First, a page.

What's behind the extraordinary appeal of Donald Trump? I've been having a tough time understanding it, myself, but I think I've finally got a theory that at least is plausible. The variety of explanations offered elsewhere suggests that I'm not the only one having that trouble.
Ben Domenech, writing at the The Federalist, sees Trump's anti-immigration sentiment as akin to European-style white identity politics: "If a large—sorry, huge—portion of the country wants existing bipartisan immigration laws to be enforced, and one party tells them 'Yes,' but means 'No,' and the other party tells them, 'No' but means 'You're a racist,' then it's only a matter of time before some disruptor is going to emerge to call them out for their game."
Maybe I have too high an opinion of the American electorate, but I just can't believe that immigration or racism alone account for more than a small fraction of the support Trump is showing in polls. It doesn't square with other public opinion data. A recent ABC News/Washington Post poll found Americans overwhelmingly think undocumented immigrants from Mexico are mainly honest people trying to get ahead, not undesirable criminals. Gallup polls consistently show that large majorities of Americans think immigration on the whole is a good thing for America, not a bad thing. The same polls show that the total of Americans who want immigration to either increase or remain at current levels handily outnumbers those who want reduced levels of immigration.
Maybe people are unwilling to admit their anti-immigrant positions to pollsters. But then why are these same people unhesitant to tell these same pollsters about their support for Trump? Rick Santorum, who is running for president on an even more restrictionist immigration platform than Trump is, hasn't gotten any traction.
Paul Krugman, writing in The New York Times, attributes Trump's appeal to "his deviations from current Republican economic orthodoxy: his willingness to raise taxes on the rich, his positive words about universal health care." The Krugman theory that the Republican primary electorate is yearning for more government involvement in health care has the virtue of being a predictive model that also explains the party's nomination in 2012 of Mitt Romney, the father of Massachusetts' RomneyCare individual mandate. Alas, however, it fails to explain why these voters support Trump rather than, say, Bernie Sanders or Hillary Clinton, who share Mr. Trump's support for higher taxes and government-controlled health care.
Other voices seek to minimize Trump's appeal by saying the polls are just measuring the name recognition of a celebrity television star, or by pointing out that Mr. Trump has a "ceiling"—more than 40 percent or 50 percent or 60 percent or 70 percent of the voters are for someone else, depending on the poll. True, but Jeb Bush and Hillary Clinton have high name recognition, too. And Trump's "ceiling" seems to be getting higher and higher.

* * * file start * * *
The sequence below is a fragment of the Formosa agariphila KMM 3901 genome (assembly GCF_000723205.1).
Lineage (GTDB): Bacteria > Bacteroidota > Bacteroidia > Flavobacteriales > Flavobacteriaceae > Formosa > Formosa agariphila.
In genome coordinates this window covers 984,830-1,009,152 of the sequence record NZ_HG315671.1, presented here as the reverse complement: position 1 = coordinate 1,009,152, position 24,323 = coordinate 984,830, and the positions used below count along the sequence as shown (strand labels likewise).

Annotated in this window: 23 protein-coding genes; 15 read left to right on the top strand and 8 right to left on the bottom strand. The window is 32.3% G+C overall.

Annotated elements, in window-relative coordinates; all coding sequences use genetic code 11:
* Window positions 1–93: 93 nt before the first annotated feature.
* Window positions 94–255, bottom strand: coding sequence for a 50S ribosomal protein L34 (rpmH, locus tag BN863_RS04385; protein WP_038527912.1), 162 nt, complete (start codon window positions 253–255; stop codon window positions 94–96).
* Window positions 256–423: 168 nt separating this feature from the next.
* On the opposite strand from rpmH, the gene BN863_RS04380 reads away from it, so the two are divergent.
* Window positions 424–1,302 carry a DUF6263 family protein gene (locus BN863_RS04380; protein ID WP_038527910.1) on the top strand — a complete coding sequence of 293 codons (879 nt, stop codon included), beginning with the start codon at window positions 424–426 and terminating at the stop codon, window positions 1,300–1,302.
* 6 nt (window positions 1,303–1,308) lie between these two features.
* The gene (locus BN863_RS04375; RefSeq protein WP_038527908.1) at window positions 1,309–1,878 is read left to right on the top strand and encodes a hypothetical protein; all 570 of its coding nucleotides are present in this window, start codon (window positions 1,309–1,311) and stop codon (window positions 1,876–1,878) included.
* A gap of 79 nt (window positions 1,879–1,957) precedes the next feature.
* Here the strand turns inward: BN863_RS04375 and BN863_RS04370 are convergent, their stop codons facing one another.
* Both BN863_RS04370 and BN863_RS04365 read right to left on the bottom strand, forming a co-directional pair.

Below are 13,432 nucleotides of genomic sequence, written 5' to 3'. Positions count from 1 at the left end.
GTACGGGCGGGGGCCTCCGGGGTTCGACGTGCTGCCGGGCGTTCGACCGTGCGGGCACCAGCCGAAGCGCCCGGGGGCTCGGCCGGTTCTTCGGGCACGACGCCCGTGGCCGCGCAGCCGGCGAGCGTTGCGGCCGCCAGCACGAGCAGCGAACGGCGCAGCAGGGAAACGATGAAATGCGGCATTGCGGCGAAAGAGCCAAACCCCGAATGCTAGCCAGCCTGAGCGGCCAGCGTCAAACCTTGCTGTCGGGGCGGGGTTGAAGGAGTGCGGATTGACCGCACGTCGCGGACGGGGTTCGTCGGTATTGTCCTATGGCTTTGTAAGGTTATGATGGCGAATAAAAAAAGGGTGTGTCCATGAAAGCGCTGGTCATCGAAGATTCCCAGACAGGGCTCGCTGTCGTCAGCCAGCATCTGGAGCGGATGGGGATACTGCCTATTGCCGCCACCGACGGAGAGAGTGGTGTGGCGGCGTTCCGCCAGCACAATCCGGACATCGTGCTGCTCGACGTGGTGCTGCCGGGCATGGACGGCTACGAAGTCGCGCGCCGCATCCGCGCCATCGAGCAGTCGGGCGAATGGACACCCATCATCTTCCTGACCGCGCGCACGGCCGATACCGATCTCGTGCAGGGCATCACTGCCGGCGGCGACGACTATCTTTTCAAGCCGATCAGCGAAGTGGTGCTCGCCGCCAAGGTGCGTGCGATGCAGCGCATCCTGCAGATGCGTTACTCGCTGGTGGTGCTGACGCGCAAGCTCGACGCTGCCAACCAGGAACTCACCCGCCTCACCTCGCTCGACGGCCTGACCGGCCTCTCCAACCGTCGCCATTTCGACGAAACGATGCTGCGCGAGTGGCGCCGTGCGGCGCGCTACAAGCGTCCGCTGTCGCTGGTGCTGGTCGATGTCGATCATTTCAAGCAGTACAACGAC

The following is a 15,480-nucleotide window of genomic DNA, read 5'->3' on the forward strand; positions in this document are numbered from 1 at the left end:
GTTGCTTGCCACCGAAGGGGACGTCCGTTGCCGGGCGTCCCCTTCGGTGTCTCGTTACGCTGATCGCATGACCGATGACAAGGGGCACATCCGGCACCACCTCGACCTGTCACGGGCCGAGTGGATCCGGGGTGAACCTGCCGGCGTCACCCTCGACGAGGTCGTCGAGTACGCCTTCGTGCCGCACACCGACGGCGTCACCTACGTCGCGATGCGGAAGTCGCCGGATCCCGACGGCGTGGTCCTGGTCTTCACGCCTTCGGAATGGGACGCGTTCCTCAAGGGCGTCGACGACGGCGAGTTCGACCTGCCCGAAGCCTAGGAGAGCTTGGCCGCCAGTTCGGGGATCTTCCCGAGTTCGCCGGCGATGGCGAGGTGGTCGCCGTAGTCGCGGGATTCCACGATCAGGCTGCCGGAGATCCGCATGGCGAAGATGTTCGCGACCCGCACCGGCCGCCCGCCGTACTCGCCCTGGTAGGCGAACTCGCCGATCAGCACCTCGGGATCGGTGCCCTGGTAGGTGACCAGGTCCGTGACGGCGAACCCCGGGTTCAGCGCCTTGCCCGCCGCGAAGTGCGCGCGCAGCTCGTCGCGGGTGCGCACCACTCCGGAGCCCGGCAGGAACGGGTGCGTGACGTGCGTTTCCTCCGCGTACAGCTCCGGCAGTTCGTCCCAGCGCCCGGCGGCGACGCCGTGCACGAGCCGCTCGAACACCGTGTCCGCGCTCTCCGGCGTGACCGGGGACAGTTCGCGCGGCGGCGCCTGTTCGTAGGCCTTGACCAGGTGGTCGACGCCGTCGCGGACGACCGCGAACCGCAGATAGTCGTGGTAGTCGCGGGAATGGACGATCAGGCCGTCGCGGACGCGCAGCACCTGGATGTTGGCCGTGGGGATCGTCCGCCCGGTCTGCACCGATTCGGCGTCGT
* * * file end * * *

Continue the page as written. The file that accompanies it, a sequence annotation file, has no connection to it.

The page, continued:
My own explanation of Mr. Trump's appeal is that it stems from the two-word sentence for which he's best known. If you had to attribute a phrase to Donald Trump, what would it be? Not his nonsense about "rapists" from Mexico or "blood coming out of her wherever" about Fox News' Megyn Kelly. No, the phrase that really made Trump world famous is the one he repeatedly used to cull the field on his hit show The Apprentice: "You're fired!" In 2004 he even applied, unsuccessfully, to trademark the phrase.
Compare the ruthless accountability imposed within the televised Trump organization with the lack of accountability within the federal government. "Federal firings hit record low in 2014," was the way a headline in Federal Times put it. The publication reported that workers in the private sector were fired at nearly six times the rate of those in the federal government. Are private sector workers nearly six times more likely to be incorrigibly incompetent? No, but the private sector has fewer union and civil service protections. Because of the discipline of profits, competition, and markets, the private sector has less tolerance for poor performance.
Even CBS News—not Fox, CBS—reported a story earlier this year headlined, "Red tape keeps some bad gov't employees from being fired." The account began, "In the private sector, if you're caught viewing porn on company time or intimidating a co-worker, you'd probably be fired immediately; not so if you're a federal employee."
When another successful billionaire politician tried to impose the private sector's "you're fired" ethos on government, he ran into roadblocks. New York City mayor Michael Bloomberg fired a city employee caught playing solitaire in the office on a work computer, but a judge ordered another such employee in similar circumstances to be reinstated with only a reprimand.
There are upper limits to public-sector operational excellence, which is one reason less government is better. But that doesn't mean we shouldn't want the government we have to be well run.
Perhaps the support for Trump is a sign of voter optimism — idealism, warranted or otherwise, even — about the possibility of bringing private sector efficiency and accountability to government agencies. It's a more hopeful alternative to the idea that the tens of millions of American voters who support Mr. Trump favor raising taxes or rounding up Mexican-Americans. And it has the additional advantage that it might actually be good for the country.